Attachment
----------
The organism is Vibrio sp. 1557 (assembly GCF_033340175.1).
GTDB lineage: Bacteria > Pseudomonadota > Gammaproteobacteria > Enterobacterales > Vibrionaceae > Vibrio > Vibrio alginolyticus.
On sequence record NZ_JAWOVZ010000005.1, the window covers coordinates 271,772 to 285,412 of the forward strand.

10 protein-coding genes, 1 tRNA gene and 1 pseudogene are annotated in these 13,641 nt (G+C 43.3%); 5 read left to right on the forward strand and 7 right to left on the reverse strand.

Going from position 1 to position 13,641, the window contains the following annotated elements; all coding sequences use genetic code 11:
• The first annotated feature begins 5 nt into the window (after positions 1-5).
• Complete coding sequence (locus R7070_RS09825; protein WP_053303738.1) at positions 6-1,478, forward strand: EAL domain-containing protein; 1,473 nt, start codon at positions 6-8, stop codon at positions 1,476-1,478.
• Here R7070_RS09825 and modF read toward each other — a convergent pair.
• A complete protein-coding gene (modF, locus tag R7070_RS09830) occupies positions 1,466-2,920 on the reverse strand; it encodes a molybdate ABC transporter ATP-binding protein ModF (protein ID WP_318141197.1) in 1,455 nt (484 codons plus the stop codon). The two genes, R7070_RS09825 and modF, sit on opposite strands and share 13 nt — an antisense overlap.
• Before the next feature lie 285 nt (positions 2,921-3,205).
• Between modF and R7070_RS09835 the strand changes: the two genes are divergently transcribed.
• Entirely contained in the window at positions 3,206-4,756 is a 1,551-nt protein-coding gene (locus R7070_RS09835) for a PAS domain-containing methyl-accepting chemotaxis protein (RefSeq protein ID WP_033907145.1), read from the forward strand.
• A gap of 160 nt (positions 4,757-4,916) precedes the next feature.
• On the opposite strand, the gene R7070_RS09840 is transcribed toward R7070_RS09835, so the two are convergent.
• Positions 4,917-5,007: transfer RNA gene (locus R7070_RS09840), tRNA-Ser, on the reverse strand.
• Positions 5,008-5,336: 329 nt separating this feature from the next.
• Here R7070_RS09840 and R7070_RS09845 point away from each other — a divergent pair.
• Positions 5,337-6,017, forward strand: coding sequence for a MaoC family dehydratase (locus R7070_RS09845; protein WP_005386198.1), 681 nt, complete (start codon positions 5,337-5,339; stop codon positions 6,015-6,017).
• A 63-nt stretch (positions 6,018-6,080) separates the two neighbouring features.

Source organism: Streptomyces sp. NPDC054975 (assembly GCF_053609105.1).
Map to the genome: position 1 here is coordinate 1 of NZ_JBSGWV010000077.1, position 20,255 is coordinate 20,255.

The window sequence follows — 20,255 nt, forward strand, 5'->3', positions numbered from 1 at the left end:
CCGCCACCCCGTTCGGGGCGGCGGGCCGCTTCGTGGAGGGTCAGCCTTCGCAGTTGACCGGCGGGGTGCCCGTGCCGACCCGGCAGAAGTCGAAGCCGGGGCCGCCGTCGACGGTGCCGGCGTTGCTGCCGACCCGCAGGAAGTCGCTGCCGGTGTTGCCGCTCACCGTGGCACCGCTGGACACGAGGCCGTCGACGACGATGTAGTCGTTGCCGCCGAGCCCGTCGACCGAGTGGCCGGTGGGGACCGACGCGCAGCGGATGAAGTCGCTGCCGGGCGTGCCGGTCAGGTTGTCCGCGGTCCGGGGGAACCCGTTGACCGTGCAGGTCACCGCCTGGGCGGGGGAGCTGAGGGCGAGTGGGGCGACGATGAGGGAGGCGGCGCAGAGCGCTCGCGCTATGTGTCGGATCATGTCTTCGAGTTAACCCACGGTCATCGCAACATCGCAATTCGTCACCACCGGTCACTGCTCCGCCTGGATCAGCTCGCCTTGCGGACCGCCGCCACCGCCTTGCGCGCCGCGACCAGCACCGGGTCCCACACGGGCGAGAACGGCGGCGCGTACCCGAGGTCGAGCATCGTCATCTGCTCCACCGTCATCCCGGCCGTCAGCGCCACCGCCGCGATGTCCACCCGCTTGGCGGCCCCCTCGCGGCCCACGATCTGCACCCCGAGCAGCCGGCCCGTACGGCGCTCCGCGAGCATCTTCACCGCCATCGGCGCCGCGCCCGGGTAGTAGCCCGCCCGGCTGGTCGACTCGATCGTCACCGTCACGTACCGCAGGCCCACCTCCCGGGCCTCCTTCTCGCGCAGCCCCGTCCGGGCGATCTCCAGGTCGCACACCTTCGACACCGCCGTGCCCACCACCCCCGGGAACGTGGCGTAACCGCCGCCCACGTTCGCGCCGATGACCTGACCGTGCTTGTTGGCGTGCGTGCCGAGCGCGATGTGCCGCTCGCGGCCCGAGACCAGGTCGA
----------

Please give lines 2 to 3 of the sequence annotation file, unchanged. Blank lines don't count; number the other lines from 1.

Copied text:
GTDB lineage: Bacteria > Pseudomonadota > Gammaproteobacteria > Enterobacterales > Vibrionaceae > Vibrio > Vibrio alginolyticus.
On sequence record NZ_JAWOVZ010000005.1, the window covers coordinates 271,772 to 285,412 of the forward strand.